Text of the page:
In his Italian Cinema, Peter Bondanella describes the decade beginning at 1958 as the high-water mark of modern Italian cinema. In his Vital Crises in Italian Cinema, P. Adams Sitney identifies?as others have?1960 as the era's pivot, the "annus mirabilis." This, the year of Rocco and His Brothers, Fellini's La Dolce Vita and, especially, Antonioni's Cannes earthquake L'Avventura effectively marks the triumph of the subjectivist approach and the onset of neorealism's full eclipse. Surely it's no coincidence that this is the same year that Giovanni and Pietro face each other in that restaurant, and later seem to exchange moral positions.
As for why the story ends in 1964, one might suggest that this was the year when the French, having been inspired by the Italian cinema, seemed to return to it as conquerors, the crucial film being Bertolucci's Godard-influenced, consummately subjectivist Before the Revolution (a title that, ironically, could serve as an alternate for The Way We Laughed). Amelio has had a career-long obsession with Bertolucci, and The Way We Laughed's final sequence and scene?which take place in the Po Valley and a train station, respectively?abound in sly references to Bertolucci's The Spider's Stratagem (1970), the film in which the box of subjectivism was finally sealed tight, becoming an endless Borgesian labyrinth.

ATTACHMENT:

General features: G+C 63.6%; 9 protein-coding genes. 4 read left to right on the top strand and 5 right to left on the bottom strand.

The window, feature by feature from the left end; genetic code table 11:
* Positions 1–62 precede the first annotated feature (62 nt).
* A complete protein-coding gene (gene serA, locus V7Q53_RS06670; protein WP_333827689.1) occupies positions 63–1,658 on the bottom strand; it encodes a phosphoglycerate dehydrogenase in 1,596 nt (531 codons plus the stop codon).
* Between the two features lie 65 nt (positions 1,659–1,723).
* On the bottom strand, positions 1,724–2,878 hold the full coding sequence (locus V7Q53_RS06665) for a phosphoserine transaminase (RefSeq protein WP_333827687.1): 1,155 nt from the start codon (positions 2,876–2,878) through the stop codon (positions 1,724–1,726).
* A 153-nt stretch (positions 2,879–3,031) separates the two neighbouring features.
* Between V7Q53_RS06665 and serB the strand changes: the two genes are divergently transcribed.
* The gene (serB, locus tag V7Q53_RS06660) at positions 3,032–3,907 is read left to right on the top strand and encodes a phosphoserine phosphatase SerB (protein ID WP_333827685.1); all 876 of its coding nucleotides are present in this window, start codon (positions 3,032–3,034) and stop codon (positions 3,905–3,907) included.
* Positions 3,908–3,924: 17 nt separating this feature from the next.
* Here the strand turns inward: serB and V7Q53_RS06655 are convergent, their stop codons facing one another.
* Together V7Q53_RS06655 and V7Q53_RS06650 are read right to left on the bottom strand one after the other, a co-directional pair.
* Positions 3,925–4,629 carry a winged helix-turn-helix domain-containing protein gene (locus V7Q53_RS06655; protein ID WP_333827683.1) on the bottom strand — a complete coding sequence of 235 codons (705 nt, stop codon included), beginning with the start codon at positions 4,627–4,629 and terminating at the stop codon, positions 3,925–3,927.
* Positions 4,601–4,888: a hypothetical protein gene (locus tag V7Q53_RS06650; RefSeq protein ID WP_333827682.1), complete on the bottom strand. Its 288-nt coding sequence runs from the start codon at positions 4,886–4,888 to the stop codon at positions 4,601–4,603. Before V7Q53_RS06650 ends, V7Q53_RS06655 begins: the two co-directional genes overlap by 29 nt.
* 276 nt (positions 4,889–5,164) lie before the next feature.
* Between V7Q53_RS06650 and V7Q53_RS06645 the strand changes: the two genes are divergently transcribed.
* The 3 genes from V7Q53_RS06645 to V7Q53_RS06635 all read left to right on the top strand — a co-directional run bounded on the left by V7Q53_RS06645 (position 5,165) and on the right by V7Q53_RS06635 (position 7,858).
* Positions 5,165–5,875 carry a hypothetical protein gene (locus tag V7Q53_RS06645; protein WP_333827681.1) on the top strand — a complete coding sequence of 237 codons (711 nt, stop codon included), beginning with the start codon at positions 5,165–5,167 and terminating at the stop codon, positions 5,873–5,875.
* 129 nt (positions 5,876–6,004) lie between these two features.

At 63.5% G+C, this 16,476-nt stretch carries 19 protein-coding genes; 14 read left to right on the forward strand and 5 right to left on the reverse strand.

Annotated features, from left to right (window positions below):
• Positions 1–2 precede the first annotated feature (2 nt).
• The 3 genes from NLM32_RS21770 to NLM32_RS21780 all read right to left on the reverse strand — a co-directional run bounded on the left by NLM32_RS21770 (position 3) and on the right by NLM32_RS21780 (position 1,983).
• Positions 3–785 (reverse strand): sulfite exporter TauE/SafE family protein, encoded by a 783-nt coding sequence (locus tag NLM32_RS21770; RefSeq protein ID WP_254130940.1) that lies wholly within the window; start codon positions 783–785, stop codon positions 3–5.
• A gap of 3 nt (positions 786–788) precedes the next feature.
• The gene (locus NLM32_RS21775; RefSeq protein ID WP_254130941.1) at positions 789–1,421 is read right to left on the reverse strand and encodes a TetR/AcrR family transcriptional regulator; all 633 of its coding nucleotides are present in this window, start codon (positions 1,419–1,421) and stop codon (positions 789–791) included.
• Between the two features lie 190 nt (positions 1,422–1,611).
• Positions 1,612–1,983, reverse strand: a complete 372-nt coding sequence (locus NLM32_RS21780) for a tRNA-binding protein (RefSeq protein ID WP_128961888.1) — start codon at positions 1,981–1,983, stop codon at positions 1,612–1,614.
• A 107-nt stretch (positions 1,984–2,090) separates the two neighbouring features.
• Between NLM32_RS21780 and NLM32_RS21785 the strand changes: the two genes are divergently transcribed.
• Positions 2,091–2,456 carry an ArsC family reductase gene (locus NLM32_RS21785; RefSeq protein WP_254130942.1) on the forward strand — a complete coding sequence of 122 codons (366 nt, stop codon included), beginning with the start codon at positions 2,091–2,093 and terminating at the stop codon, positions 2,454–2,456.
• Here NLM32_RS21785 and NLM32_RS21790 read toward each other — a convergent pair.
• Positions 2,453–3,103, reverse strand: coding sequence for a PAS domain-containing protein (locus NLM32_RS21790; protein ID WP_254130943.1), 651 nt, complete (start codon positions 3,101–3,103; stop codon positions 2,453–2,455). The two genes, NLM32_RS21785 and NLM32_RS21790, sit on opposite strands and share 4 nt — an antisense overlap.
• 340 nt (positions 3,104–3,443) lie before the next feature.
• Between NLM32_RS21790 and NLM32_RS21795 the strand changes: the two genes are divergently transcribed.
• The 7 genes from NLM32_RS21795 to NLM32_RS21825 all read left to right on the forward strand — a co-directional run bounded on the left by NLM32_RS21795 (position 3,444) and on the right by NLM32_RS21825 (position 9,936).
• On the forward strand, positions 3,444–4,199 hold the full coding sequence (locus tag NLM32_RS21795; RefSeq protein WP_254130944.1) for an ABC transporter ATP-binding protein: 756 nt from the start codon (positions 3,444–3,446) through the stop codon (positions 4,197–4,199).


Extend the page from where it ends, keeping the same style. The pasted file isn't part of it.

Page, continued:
Of course, the kinds of interpretations sketched in above, besides being provisional and deliberately open-ended, are deeply heretical at present. Films are now supposed to "mean" on one level only (if that), viewers are not to be asked to think or reflect, and no filmmaker (or critic) is supposed to act as if cinema has a poetics or a history that might have some bearing on its present or its potential. Naturally, such self-limiting attitudes end up as self-fulfilling prophecies. Thus do we arrive at a degraded moment when a master like Amelio can't even get a hearing in the U.S., and the New York Film Festival programs crap like The Woman Chaser and Dogma while rejecting works of true poetic vision and mature artistry like The Straight Story and The Way We Laughed.
For a glimpse of what you're increasingly missing in New York's film culture, head out to AMMI and check out the most ambitious and richly associative Italian film of recent years. Sunday's screening will have an added benefit: Amelio himself will be in attendance, and will join Stuart Klawans in a post-screening dialogue.